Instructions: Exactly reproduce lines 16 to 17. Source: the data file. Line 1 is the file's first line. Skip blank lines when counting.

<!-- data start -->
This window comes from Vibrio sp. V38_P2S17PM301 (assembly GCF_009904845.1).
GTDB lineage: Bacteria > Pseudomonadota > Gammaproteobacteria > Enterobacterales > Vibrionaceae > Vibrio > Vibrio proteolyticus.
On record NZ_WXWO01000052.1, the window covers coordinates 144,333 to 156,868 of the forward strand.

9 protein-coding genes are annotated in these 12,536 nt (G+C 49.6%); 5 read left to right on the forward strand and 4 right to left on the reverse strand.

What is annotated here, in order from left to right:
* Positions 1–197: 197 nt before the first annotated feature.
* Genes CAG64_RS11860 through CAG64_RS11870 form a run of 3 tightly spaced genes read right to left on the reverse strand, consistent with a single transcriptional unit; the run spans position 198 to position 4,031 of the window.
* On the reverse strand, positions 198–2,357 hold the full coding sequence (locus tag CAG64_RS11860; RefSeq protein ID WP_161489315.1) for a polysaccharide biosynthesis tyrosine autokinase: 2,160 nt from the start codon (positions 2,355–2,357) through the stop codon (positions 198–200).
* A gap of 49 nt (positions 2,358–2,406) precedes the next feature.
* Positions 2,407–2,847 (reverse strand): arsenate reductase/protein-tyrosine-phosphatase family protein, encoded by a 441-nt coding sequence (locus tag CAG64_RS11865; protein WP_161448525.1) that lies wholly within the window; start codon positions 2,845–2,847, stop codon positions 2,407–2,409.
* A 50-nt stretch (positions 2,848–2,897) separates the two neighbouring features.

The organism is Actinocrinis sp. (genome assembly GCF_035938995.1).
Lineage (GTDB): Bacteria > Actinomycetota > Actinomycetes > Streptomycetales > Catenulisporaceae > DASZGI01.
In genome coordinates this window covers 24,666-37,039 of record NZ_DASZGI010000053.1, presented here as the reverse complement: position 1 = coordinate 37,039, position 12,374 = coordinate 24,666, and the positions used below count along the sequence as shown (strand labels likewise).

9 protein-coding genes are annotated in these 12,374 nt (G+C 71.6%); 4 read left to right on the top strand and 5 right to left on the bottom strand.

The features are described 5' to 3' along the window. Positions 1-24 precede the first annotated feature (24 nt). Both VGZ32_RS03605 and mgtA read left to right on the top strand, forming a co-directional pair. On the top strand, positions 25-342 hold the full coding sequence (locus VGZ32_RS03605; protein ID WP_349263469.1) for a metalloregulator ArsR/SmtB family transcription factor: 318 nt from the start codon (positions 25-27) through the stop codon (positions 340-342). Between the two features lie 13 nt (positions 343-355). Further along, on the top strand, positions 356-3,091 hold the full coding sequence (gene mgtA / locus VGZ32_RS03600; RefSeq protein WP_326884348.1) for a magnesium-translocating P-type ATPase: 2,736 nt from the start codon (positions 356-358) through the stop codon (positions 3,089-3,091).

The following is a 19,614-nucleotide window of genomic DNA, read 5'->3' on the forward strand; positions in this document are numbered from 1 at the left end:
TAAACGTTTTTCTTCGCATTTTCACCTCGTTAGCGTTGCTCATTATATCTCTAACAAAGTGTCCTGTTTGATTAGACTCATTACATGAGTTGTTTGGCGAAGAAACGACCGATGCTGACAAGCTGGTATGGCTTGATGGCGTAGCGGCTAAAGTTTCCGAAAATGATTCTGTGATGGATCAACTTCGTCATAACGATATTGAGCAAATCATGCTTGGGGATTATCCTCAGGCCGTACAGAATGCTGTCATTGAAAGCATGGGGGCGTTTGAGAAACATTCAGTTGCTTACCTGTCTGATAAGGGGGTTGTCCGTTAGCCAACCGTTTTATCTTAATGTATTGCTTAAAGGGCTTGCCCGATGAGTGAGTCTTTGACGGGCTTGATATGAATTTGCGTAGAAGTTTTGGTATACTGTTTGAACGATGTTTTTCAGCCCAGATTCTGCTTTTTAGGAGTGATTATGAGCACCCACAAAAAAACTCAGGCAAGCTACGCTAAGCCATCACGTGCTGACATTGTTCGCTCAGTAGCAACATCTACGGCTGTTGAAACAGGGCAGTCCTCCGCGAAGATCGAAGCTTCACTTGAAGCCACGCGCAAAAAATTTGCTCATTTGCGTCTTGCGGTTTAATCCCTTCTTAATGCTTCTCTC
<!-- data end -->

The features are described 5' to 3' along the window. Positions 1-24 precede the first annotated feature (24 nt). Both VGZ32_RS03605 and mgtA read left to right on the top strand, forming a co-directional pair. On the top strand, positions 25-342 hold the full coding sequence (locus VGZ32_RS03605; protein ID WP_349263469.1) for a metalloregulator ArsR/SmtB family transcription factor: 318 nt from the start codon (positions 25-27) through the stop codon (positions 340-342). Between the two features lie 13 nt (positions 343-355). Further along, on the top strand, positions 356-3,091 hold the full coding sequence (gene mgtA / locus VGZ32_RS03600; RefSeq protein WP_326884348.1) for a magnesium-translocating P-type ATPase: 2,736 nt from the start codon (positions 356-358) through the stop codon (positions 3,089-3,091).

The following is a 19,614-nucleotide window of genomic DNA, read 5'->3' on the forward strand; positions in this document are numbered from 1 at the left end: